My friend Erika Gray describes this gluten-free chocolate cake as "amazing," confessing she and her partner have made the cake three times in the past two weeks.
"It's a cake we readily share with the non-[gluten-free] neighbors."
She was so convincing I had to try it.
The recipe, from georgeats.com, uses rice flour rather than the usual blend of gluten-free flours and additives. It is important to use finely milled flour. Gray uses Authentic Foods brand, which is available online. I only had cup4cup all-purpose flour on hand, so that's what I used. The results were still delicious. It won't fool anyone who isn't gluten-free, but it's an excellent cake. The frosting — buttercream made with browned butter — is outstanding.
Gray enjoys this cake topped with white and dark chocolate chips and English toffee. I topped it with colored sprinkles, but it really needs no adornment.
For the best results, use a scale to weigh the ingredients. However, for convenience and to accommodate cooks without a kitchen scale, cup and tablespoon measures are also included. Please note though, George Eats is Australian, so the cups and tablespoon measures on that website will differ from those here, which I have converted to American cups and tablespoons. Gray uses a scale and I encourage you to do so as well.
The Easiest Ever Gluten-Free Chocolate Cake
- Scant 1 cup/220 grams granulated sugar
- ¼ cup/50 grams lightly packed light brown sugar
- 1 1/3 cups/210 grams fine white rice flour
- ¾ cup/75 grams dutch processed cocoa powder
- 2 teaspoons baking powder
- 1 teaspoon baking soda
- 1 ¼ teaspoons fine salt
- 1 cup PLUS 1 tablespoon/250 mL milk (dairy or plant-based)
- 4 teaspoons/20 mL apple cider vinegar
- ¾ cup/180 mL vegetable oil
- ¼ cup/60 mL freshly brewed espresso or very strong coffee
- 2 teaspoons vanilla paste or extract
- 2 eggs
- 1 cup PLUS 1 tablespoon/250 mL boiling water
- For the buttercream:
- 13 tablespoons/185 grams butter
- 1 ½ cups/150 grams confectioners' sugar, plus more as needed
- ¾ cup/75 grams unsweetened cocoa powder
- ½ cup/125 mL milk
- ½ teaspoon vanilla paste or extract, optional
- Pinch of fine salt, optional (omit if using salted butter)
- Desired toppings such as chocolate chips, crushed toffee, sprinkles
Heat oven to 355 degrees. Grease and line 2 (8-inch) cake pans.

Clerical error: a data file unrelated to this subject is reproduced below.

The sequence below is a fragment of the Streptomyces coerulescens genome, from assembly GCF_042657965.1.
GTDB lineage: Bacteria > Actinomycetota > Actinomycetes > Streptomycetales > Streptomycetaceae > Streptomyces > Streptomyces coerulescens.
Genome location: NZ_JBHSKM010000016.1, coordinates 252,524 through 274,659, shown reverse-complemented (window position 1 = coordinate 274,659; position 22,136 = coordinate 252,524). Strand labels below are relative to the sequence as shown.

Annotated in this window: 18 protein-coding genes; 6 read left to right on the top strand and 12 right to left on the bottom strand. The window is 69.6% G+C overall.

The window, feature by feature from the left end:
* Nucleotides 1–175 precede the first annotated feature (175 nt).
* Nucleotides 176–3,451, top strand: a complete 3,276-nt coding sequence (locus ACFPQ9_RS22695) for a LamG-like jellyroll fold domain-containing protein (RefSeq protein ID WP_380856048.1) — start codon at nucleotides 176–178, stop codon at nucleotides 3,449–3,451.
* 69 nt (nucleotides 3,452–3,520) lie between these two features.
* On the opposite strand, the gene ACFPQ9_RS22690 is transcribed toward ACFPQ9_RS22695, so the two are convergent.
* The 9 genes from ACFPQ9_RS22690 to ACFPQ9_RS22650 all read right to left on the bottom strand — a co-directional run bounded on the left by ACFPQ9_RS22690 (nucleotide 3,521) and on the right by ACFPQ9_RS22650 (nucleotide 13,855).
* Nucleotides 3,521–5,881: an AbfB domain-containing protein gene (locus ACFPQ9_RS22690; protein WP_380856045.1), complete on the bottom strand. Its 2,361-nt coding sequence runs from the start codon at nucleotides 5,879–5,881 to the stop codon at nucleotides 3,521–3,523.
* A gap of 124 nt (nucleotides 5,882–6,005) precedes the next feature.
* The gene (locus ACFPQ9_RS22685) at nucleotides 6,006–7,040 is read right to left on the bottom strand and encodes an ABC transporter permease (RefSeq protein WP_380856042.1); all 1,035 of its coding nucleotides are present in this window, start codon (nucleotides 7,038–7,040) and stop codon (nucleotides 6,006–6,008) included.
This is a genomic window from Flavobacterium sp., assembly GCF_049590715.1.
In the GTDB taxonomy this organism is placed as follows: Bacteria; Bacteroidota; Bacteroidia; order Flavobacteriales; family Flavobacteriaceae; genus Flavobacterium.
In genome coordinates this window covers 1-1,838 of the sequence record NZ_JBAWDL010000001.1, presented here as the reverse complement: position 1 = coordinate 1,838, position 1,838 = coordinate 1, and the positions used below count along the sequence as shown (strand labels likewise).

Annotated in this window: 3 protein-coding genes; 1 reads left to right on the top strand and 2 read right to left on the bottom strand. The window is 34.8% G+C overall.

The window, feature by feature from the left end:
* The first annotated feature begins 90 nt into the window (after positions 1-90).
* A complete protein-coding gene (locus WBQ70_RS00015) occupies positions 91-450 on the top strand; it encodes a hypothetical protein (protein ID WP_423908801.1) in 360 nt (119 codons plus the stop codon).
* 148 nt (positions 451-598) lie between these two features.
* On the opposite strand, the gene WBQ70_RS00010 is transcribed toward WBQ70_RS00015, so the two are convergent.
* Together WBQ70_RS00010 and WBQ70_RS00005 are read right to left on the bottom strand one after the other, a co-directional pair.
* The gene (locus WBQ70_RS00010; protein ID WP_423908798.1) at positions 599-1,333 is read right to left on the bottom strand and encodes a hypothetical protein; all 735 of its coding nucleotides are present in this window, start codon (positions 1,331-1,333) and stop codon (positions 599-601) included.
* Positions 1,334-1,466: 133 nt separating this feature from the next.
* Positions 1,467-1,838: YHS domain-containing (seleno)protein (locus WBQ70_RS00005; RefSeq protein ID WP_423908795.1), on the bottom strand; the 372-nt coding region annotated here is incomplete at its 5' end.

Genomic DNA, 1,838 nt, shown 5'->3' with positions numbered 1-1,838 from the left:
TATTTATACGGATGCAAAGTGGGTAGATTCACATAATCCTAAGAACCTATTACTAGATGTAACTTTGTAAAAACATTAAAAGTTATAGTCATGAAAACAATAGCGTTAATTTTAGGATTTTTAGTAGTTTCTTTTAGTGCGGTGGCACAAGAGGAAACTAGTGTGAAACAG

In a large bowl, combine the granulated sugar, brown sugar, rice flour, cocoa powder, baking powder, baking soda and salt; whisk well.
In a separate bowl, combine the milk and the apple cider vinegar and allow to sit for a few minutes.
Add the milk-vinegar mixture, the vegetable oil, brewed espresso, vanilla and eggs to the dry mixture. Whisk to form a smooth batter. Add the boiling water and whisk to combine. The batter will be very thin. Divide the mixture between the prepared cake pans and bake for 30 to 40 minutes or until cooked through, a tester inserted near the center should come out clean or with a few crumbs.
Cool the cake completely before frosting with buttercream.
To make the buttercream: In a small saucepan over medium heat, melt the butter. Once melted, cook, swirling pan constantly, until butter begins to turn golden brown and takes on a nutty aroma. Immediately remove from heat. Pour the browned butter into heat-safe bowl and refrigerate or freeze until set, 15 to 20 minutes in the freezer. (I left it in the fridge overnight and then brought it almost to room temperature before using the next day.)
Once the butter is completely cooled, place it in the bowl of a stand mixer fitted with the whisk attachment. Beat the butter with the whisk attachment on medium speed until the butter is light and fluffy, scraping down the sides of the bowl every few minutes. Be patient. It will take 10 to 15 minutes of beating and scraping. The mixture should be light and fluffy — not quite white but a very pale beige.
Sift together the confectioners' sugar and cocoa.
With the mixer on low, carefully add about half of the confectioners' sugar-cocoa mixture, followed by the milk and then the remaining confectioners' sugar-cocoa mixture. Add the vanilla and salt (if using). Beat until smooth, fluffy and creamy. Taste and adjust consistency if necessary with more sugar or milk — I added about ½ cup more confectioners' sugar.
To assemble: Once the cake has completely cooled, place one layer on a platter and top with a dollop of the frosting, spreading it to the edges. Top with the remaining layer and frost with the remaining frosting. Decorate as desired with chocolate chips, crushed toffee or sprinkles.
This cake keeps well in the fridge for a few days.
Makes 1 (eight-inch, two layer) cake.
◼️ Cheese soup like that served at Scallions in Little Rock for Cindy Allen.
◼️ Potato Chop like that served many years ago at Eat Your Heart Out on Main Street in downtown Little Rock for Linda Webb. The restaurant featured belly dancers, if that helps jog anyone's memory. In 2006 Idea Alley ran Carolyn Porter's unanswered request for the same menu item. This is how it was described in that column:
"Potato Chop, a dish served at the former Syrian or Middle Eastern restaurant, Eat-Your-Heart-Out, in downtown Little Rock about 30 years ago. ...[It] was like potato patties but in a "puffy" ball shape. The coating was similar to mashed potatoes but thicker, and the filling was like a spicy shepherd's pie. Apparently baked, it formed a light crust outside, and perhaps had been brushed with oil or butter."
Next week: How to make Fettuccine Carbonara like The Villa and more requests for favorite restaurant recipes.
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